Holy Trinity Convent, Murom
Holy Trinity Convent in Murom, Russia is an unmistakable landmark in the city center which attracts pilgrims and tourists with its centuries-old past and revered icons.
The present-day convent was preceded by the early 12th-century Boris and Gleb Church, which was built by Prince Konstantin after he converted the native Muromians to Orthodox Christianity. Holy Trinity Convent was built in 1643 by Murom merchant and philanthropist Taras Tsvetnov, who undertook his endeavor with the full blessing of the Bishop of Murom. The accompanying Church of the Kazan Icon of the Mother of God and the hipped, multi-tiered bell tower were added in 1648 and 1652, respectively.
With the rise to power of the Soviets, a portion of the monastery was sectioned off for secular use in 1918. In 1921, the monastery was completely shuttered and the building transferred to the city. In the ensuing decades, Holy Trinity Convent alternately housed warehouses, an archive, a military department, a shoemaking workshop and communal apartments.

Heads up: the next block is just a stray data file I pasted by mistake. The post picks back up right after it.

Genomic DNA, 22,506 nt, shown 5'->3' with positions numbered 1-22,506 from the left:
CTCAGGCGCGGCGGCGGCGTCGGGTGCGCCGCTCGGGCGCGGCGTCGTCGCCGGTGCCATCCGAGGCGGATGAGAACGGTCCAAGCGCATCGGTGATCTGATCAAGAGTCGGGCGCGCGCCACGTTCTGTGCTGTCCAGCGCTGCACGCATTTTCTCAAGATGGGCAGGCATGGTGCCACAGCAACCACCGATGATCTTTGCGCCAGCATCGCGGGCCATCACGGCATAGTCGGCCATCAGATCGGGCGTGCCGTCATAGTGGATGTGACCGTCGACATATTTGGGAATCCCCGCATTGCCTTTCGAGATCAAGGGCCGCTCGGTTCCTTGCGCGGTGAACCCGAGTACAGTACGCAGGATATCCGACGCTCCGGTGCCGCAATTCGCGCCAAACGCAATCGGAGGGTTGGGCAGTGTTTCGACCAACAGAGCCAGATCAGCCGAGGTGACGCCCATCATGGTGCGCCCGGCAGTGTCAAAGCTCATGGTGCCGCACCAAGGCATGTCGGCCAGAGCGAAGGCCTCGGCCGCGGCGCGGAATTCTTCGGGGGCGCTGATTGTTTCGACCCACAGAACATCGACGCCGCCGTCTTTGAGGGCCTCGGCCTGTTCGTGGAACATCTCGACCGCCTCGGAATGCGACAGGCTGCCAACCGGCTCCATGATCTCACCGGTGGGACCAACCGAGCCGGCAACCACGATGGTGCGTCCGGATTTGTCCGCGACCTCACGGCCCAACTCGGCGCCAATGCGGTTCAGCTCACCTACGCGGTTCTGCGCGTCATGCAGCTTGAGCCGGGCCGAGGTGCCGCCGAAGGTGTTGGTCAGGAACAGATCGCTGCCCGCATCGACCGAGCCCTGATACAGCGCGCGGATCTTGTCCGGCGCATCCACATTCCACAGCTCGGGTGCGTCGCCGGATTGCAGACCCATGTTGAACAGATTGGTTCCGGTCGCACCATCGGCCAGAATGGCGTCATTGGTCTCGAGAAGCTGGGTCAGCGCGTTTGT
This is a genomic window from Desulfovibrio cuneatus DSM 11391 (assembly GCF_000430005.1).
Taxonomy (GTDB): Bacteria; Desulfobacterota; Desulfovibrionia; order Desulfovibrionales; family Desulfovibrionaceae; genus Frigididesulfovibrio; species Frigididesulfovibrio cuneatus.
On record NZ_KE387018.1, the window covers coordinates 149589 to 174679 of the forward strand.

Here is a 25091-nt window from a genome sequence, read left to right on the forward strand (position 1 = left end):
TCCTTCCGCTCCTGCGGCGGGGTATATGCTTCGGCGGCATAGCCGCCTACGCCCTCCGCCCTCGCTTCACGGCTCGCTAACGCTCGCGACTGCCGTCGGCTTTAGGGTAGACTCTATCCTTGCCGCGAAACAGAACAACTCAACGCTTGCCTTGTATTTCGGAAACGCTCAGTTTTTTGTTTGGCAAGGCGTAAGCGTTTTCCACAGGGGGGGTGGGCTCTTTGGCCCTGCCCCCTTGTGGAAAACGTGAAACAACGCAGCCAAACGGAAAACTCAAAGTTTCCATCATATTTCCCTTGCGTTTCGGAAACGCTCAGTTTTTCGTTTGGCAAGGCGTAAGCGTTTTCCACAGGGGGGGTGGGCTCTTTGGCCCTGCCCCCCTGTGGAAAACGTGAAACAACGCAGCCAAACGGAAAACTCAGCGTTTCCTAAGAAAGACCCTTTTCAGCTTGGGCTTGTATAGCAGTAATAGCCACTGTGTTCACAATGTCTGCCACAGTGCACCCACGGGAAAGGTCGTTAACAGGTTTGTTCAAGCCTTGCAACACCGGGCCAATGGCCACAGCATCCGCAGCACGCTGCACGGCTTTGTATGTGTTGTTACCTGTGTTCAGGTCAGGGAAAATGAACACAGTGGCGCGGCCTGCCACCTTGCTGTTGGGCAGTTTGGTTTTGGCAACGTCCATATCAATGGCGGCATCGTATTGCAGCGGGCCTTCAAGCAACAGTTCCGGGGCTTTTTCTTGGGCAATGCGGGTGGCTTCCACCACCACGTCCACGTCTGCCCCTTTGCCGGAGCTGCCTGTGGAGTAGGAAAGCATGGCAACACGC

In 1975, Church of St. Sergius of Radonezh , a masterpiece of wooden architecture built in 1715, was moved from the nearby village of Krasnovo in Melenkovsky District and incorporated into the monastery.
Yet Holy Trinity Convent did not experience true revival until after the reforms brought about by perestroika and the ensuing collapse of the USSR.
On May 15, 1991, Holy Trinity Convent in Murom came to life again - nuns returned to the convent, the holy relics of Saints Boris and Gleb were transferred to the church and the Peter and Fevronia icons, regarded as the patrons of family and marriage, were reinstalled. In 2001, the monastery opened Nadezhda (Hope), a shelter for at-risk minors and the elderly.
Holy Trinity Convent, located in the city center, is open to both Murom residents and tourists. A walk through the icon-laden church and complex will interest religious devotees, history fans and anyone with an appreciation for manmade beauty.